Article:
On the Efficacy of Placebos: An Historian’s Perspective
Lecture by Professor Charles Rosenberg, Harvard University
Biennal Kass Lecture on the History of Medicine
8th floor, open space, Strand Building
ContactProfessor Abigail Woods
Physicians have for centuries understood what we have come to call the “placebo effect.” “Sugar pills” and the effects of “imagination” have for centuries occupied an unquestioned place in the physician’s pharmacological and conceptual assumptions. In recent generations, however, we have spent more time in explaining away than in explaining the placebo effect. But if we think of it as signal, not noise, what can the placebo’s signals tell us about medicine as a social system, about the configuration of ideas and practices, institutions and expectations that constitute medicine. And what can it tell us about continuity and change in that system and how to think about efficacy in terms more capacious than those captured in the results of Evidence Based Medicine?
Followed by a drinks reception 18.30-19.30.
All are welcome to attend. To reserve your place, please register using the link above.
Charles E. Rosenberg was born in New York City and graduated with a Bachelor of Arts from the University of Wisconsin–Madison in 1956. He received both his master's degree (1957) and Ph.D. (1961) from Columbia University. He taught at the University of Pennsylvania from 1963 until 2001. In 2001, he moved to Harvard University as Professor of the History of Science and Ernest Monrad Professor of the Social Sciences. Charles Rosenberg has written widely on the history of medicine and science and is best known for his Cholera Years: The United States in 1832, 1849, and 1866 (Chicago, 1962, new edition, 1987); The Trial of the Assassin Guiteau. Psychiatry and Law in the Gilded Age (Chicago, 1968); No Other Gods. On Science and American Social Thought (Johns Hopkins, 1976, new and expanded edition, 1997); The Care of Strangers. The Rise of America’s Hospital System (Basic Books, 1987); Explaining Epidemics (Cambridge, 1992); and Our Present Complaint: American Medicine, Then and Now (Johns Hopkins, 2007), He has also co-authored or edited another half-dozen books.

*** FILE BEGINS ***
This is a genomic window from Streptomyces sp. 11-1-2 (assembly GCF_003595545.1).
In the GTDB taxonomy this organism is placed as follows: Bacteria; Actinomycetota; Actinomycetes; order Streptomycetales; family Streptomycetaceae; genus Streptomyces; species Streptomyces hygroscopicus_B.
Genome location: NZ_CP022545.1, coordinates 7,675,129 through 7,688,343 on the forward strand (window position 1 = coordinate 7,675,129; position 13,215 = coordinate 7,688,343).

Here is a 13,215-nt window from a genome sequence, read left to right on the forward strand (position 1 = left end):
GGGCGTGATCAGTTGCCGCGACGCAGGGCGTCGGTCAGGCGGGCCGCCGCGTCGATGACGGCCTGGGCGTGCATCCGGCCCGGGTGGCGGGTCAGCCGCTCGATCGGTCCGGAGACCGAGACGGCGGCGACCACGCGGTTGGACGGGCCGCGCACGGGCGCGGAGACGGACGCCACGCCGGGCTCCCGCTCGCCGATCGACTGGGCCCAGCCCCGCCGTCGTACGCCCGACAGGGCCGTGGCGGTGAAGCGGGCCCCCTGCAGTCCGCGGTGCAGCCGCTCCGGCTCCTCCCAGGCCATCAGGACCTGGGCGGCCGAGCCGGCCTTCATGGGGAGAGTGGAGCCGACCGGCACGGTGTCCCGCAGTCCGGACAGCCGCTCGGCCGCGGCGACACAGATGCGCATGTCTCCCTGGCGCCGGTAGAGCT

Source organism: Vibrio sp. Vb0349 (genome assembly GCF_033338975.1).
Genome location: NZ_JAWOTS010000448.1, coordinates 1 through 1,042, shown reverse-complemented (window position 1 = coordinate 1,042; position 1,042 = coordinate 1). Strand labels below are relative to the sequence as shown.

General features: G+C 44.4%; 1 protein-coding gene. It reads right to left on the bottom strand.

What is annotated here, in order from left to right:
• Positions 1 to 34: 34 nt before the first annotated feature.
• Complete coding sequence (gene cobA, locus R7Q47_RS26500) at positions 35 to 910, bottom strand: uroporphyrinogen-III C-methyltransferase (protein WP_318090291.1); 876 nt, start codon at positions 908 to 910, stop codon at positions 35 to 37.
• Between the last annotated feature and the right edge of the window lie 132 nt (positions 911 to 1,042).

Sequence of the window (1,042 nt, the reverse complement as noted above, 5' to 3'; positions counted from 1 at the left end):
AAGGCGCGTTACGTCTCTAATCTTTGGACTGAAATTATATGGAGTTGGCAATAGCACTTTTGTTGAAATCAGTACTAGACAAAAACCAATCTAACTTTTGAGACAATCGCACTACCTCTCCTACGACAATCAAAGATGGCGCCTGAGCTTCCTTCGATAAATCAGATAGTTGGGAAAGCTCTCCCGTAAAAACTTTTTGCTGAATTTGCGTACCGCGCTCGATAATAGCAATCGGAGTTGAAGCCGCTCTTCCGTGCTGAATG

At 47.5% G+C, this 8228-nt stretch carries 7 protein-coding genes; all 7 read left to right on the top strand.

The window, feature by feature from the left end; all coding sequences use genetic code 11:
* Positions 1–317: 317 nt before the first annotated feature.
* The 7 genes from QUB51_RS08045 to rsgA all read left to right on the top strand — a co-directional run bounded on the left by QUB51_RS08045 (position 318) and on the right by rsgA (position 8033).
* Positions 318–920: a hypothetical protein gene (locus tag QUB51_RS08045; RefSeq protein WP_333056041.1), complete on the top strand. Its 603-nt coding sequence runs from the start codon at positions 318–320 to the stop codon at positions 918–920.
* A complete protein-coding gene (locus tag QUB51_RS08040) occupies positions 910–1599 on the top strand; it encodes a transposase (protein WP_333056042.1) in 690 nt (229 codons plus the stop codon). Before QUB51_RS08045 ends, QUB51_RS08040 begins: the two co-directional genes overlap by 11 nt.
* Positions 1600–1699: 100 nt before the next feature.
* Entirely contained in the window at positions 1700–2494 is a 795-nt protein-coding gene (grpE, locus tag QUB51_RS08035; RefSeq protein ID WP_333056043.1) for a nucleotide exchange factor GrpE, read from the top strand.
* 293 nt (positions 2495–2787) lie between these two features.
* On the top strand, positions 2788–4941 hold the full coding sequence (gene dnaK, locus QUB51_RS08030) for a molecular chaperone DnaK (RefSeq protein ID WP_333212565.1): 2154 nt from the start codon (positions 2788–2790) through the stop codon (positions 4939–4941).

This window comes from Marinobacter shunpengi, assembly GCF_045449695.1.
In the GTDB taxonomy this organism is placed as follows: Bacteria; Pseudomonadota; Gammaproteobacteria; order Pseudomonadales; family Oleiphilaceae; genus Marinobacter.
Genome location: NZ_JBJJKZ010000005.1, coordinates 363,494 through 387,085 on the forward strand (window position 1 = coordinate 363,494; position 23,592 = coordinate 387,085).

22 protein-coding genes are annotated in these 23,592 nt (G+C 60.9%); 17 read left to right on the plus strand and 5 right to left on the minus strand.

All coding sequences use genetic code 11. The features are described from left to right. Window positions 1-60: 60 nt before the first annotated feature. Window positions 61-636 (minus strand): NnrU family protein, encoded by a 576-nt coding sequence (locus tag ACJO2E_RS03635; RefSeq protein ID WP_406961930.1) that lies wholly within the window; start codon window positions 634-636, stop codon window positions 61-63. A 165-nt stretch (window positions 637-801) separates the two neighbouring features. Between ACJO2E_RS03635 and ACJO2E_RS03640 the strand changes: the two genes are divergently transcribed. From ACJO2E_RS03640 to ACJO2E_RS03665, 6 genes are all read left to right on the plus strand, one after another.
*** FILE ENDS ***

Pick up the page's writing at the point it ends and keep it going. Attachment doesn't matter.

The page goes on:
Kass Lecture on the History of Medicine
The History Department at King’s College London is delighted to have the opportunity to host the biennial Kass Lecture on the History of Medicine. The Amalie and Edward Kass Lecture Fund was originally created in 1988 in honour of the 70th birthday of Edward Kass and the 60th birthday of his wife Amalie Kass. It was made possible thanks to the generosity of their eight children. The gifts additionally acknowledged and honoured their parents’ scholarly contributions. Edward and Amalie Kass had, in 1988, finished writing a published biography of Thomas Hodgkin. Research for this publication led them to spend a sabbatical year together in England, away from their home in the USA. Their time spent in the UK motivated their children to direct the gift towards a lecture on medical history, to be held in the UK. It was originally set up as a partnership between the Wellcome Trust Centre for the History of Medicine and Guy’s Hospital (due to links with Thomas Hodgkin). The Department of History at Kings College London became the host venue in 2015.